The Presidential Daily Brief

important

  1. American Hostage ‘Murdered’ in Rescue Bid

    A bold attempt to save two al-Qaida hostages in Yemen has ended in tragedy. U.S. commandos raided homes in the southern province of Shabwa in a bid to free an American journalist. But by the time American soldiers reached Luke Somers, 33, he had been fatally shot, along with South African Pierre Korkie. President Obama, who was trying to deliver on a pledge to use all possible “military, intelligence and diplomatic capabilities to bring Americans home safely,” said the hostages had been murdered by the militants. 

    ABC, NYT

  2. Science, Tech Take on Injustice

    This week’s decision clearing the policeman in the chokehold death of Eric Garner in New York didn’t quiet cries for justice. Some would employ technology to attack the growing racial schism — President Obama has requested $75 million to equip police with body cameras. But video didn’t help Garner’s case, and studies have repeatedly shown whites’ knee-jerk negativity toward blacks. Seems that fighting racial stereotypes will take more than technology, thought exercises and politicians’ pleas for “healing.”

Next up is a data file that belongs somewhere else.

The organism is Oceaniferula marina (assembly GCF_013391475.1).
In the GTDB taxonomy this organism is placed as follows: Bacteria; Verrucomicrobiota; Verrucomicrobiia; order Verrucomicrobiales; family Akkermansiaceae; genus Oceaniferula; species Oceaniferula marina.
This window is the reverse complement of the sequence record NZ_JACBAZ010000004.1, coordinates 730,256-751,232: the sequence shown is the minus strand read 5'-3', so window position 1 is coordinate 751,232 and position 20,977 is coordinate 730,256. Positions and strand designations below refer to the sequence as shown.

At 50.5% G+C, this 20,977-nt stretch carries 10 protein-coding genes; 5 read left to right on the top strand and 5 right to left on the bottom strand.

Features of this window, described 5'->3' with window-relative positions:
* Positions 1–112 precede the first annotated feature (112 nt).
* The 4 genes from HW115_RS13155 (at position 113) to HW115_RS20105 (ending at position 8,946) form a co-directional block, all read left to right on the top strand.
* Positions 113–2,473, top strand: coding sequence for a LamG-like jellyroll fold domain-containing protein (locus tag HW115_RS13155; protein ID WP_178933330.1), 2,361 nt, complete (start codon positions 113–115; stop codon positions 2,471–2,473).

Mother Jones, New Republic

     

  3. China Eyes End to Government Corruption

    No one is immune — that was the message China’s government issued with the arrest this week of former domestic security chief Zhou Yongkang. He faces corruption charges that range from suspected bribes to the leaking of official secrets. In an editorial today, Chinese president Xi Jinping — who is determined to root out malfeasance — likened corruption to a “cancer that has invaded the party’s healthy tissue.” Zhou’s arrest and expulsion from the Party signals that Xi’s dead serious about finding a cure.

    NYT, WSJ

  4. One Man Fights to Bring Syrians the News

    Raed Fares, a Syrian broadcaster at odds with both the Assad regime and ISIS, is lucky to be alive. Gunmen sprayed him with bullets, shattering bones in his shoulder and puncturing a lung, but he continues his humor-tinged protests on YouTube and Facebook. Online snark is not enough, though. Under constant threat of assassination, Fares is smuggling U.S.-funded radios into Syria to give people the opportunity to hear the news of their own struggle, with commentary that spares no one, especially not Obama.